What drew the word to my attention was its appearance in the first line of Humanae Vitae which reads, "Humanae vitae tradendae munus gravissimum," and is usually translated, "the most serious duty of transmitting human life." My classical language training however would have led me to translate munus, here translated as "duty," as "gift." This led me to trace the word in several works, most notably the documents of Vatican II where it appears 248 times.

A variety of words are used in the English translations of the Council for munus; "duty," "role," "task," "mission," "office," "vocation," and "function" are all used. In classical Latin, this word is not uncommonly used for an appointment made by a public official to his subordinate. Selection to a public office would be considered an honor. Certainly, the appointment would entail duties, sometimes onerous duties, but the recipient would willingly embrace them. In Church documents, the word carries a similar meaning; it seems most often to refer to a solemn assignment that God has given to an agent to accomplish an extremely important task for the kingdom.

Lumen Gentium lays out the munera of many of the participants in the Christian mission.11,12 This document, by no means uniquely, has as a theme the distribution of characteristic participation of different members of the Church in the "priestly, prophetic and kingly office (munera) of Christ." LG 31). Christians, in their various callings, participate in this threefold munus of Christ by fulfilling other munera specifically entrusted to them. For instance, Mary's munus (office) is to be the Mother of God (LG, 53); this also confers on her a maternal munus (function) as mother of all men (LG, 60). Christ gave Peter several munera: for instance, Peter was given the munus (office) of binding and loosening (LG, 22) and the grande munus (noble task), which was also granted to the apostles, of spreading the Christian name (LG, 23). The apostles were assigned the munera (exalted functions) of "affirming the Gospel of the grace of God, and of gloriously promulgating the Spirit and proclaiming justification," LG 21). To help them fulfill these munera, they were granted a special outpouring of the Holy Spirit (LG, 21). By virtue of his munus (office) as Vicar of Christ, the Roman Pontiff has "full, supreme and universal power over the whole Church" (LG, 22) and also by virtue of his munus (office) he is endowed with infallibility (LG, 25). Bishops, by virtue of their episcopal consecration, have the munus (office) of sanctifying and also the munus (duty) of teaching and ruling (LG, 21). The laity also share in the priestly, prophetic, and kingly munus of Christ. Living in the world, "they are called by God that, being led by the spirit to the Gospel, they may contribute to the sanctification of the world, as from within like leaven, by fulfilling their own particular duties (Munera)" (LG, 31). Munera are conferred by one superior in power upon another; it is important to note that in each instance Christ is acknowledged as the source of the Munera. Munera are not man-made, but God-given.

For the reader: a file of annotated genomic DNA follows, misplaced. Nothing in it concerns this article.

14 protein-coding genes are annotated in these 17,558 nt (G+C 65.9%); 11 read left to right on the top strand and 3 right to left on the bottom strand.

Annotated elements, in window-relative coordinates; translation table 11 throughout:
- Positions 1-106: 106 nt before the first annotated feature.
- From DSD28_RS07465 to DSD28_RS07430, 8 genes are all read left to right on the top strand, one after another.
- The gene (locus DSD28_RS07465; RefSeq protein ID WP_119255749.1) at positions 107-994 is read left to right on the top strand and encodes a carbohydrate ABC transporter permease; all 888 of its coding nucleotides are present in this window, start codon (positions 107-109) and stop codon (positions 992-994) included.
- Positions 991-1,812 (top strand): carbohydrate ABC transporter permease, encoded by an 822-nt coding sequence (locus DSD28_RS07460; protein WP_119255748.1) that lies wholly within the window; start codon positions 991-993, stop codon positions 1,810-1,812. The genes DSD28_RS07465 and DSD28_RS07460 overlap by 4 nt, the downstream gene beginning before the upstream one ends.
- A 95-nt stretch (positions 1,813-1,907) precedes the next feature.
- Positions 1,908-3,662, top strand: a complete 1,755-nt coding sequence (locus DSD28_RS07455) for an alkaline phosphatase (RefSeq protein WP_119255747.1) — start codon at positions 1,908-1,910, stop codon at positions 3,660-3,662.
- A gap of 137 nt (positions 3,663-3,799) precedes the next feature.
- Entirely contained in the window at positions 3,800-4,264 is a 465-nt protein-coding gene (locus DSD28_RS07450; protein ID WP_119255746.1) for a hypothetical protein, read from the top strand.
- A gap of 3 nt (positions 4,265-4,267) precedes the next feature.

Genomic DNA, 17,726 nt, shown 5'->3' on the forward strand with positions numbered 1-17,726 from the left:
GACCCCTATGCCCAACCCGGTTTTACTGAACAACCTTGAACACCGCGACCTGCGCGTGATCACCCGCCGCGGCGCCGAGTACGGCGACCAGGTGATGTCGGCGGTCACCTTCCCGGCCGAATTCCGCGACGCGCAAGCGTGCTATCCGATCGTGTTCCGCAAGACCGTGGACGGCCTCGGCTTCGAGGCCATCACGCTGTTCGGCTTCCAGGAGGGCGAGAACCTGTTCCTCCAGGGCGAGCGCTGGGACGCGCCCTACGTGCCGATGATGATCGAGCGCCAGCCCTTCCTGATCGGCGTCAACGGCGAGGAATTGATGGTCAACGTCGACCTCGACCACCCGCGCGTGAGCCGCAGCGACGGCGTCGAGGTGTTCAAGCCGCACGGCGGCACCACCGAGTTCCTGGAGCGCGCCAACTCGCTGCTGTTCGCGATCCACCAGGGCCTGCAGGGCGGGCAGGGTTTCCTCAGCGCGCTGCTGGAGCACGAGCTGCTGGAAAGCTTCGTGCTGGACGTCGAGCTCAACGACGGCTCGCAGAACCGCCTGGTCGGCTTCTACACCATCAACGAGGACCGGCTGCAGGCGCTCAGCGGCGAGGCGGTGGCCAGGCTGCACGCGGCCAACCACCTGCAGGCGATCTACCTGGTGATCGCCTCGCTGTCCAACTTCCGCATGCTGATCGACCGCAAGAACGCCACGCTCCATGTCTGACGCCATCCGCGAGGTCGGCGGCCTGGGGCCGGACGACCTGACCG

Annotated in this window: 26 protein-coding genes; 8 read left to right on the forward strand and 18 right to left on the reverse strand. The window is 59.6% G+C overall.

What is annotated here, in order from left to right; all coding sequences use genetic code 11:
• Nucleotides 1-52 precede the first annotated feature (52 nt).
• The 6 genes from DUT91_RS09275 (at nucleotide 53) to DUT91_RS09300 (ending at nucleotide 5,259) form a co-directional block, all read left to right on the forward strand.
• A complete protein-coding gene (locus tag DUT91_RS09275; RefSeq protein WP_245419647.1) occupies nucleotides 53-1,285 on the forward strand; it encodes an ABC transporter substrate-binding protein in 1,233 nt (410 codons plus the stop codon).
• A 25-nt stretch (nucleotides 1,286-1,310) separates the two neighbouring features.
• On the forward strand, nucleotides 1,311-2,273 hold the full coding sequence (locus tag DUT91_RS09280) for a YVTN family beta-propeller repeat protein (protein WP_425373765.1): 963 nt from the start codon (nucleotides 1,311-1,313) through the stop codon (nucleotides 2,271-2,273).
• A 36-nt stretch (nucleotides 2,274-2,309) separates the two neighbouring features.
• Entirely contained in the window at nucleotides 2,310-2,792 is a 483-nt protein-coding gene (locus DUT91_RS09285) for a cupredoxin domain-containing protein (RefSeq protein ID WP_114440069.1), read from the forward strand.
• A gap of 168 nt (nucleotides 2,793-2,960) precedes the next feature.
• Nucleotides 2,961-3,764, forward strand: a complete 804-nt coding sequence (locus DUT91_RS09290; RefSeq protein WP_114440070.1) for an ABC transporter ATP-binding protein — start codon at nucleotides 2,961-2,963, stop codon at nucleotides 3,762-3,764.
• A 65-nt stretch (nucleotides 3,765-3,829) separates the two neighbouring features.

Vatican Council II issued specific documents to clarify further the nature of the Munera of different groups. For instance, Christus Dominus has as its subtitle, "Decree on the Pastoral Office (munere) of Bishops in the Church." This practice continues after the Council: the subtitle of Familiaris Consortio is "Regarding the Role (muneribus) of the Christian Family in the Modern World."